# Poisson Distribution

• Mar 15th 2008, 10:58 AM
Niall2
Poisson Distribution
Hi I have a question:
The number of customers arriving at an office selling tickets for a festival can be modeled by Poisson distribution with mean 1.2 per 2 minute interval. Find the number of arrivals which will not be exceeded in at least 90% of 2 minute intervals.

I have an idea of how maybe I could answer it. Though it is a guess, so it may be way off:
Because
$P(X \leq 2; 1.2) = 0.879$
$P(X \leq 3; 1.2) = 0.966$
There will be no more than 3 arrivals in 90% of 2 minute intervals.

Also, as a second question, when I am told "A man sells 8 cars a week"
and am then told to calculate the probability of him selling "21 cars in two weeks", do I just modify the mean and then work out the probibility? i.e. find the the poisson probability $P(X = 21; 16)$
• Mar 15th 2008, 06:32 PM
mr fantastic
Quote:

Originally Posted by Niall2
Hi I have a question:
The number of customers arriving at an office selling tickets for a festival can be modeled by Poisson distribution with mean 1.2 per 2 minute interval. Find the number of arrivals which will not be exceeded in at least 90% of 2 minute intervals.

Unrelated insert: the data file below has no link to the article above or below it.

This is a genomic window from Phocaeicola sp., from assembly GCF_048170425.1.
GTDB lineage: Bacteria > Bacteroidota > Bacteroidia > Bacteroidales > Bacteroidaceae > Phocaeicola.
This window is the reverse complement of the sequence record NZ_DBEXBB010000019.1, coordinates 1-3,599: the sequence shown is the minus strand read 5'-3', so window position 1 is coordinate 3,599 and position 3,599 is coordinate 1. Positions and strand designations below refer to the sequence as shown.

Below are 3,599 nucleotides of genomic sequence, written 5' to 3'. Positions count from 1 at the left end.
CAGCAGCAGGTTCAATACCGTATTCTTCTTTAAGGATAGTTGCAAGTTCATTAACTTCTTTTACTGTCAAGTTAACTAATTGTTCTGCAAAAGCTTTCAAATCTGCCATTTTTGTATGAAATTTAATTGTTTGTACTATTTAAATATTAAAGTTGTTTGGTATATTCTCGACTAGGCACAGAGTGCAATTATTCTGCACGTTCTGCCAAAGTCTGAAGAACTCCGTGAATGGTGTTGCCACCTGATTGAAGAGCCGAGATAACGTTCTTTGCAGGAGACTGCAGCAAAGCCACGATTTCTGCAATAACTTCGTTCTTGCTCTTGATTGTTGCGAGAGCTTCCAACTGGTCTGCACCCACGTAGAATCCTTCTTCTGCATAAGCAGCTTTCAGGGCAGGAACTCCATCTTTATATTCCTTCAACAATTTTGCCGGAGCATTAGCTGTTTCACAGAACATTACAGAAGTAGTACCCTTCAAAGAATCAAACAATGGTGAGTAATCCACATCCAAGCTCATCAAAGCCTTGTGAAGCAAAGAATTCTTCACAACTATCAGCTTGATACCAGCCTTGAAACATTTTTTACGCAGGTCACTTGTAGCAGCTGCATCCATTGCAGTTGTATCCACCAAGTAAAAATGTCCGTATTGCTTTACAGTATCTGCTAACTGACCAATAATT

I have an idea of how maybe I could answer it. Though it is a guess, so it may be way off:
Because
$P(X \leq 2; 1.2) = 0.879$
$P(X \leq 3; 1.2) = 0.966$
There will be no more than 3 arrivals in 90% of 2 minute intervals.

Also, as a second question, when I am told "A man sells 8 cars a week"
and am then told to calculate the probability of him selling "21 cars in two weeks", do I just modify the mean and then work out the probibility? i.e. find the the poisson probability $P(X = 21; 16)$

Yes and yes.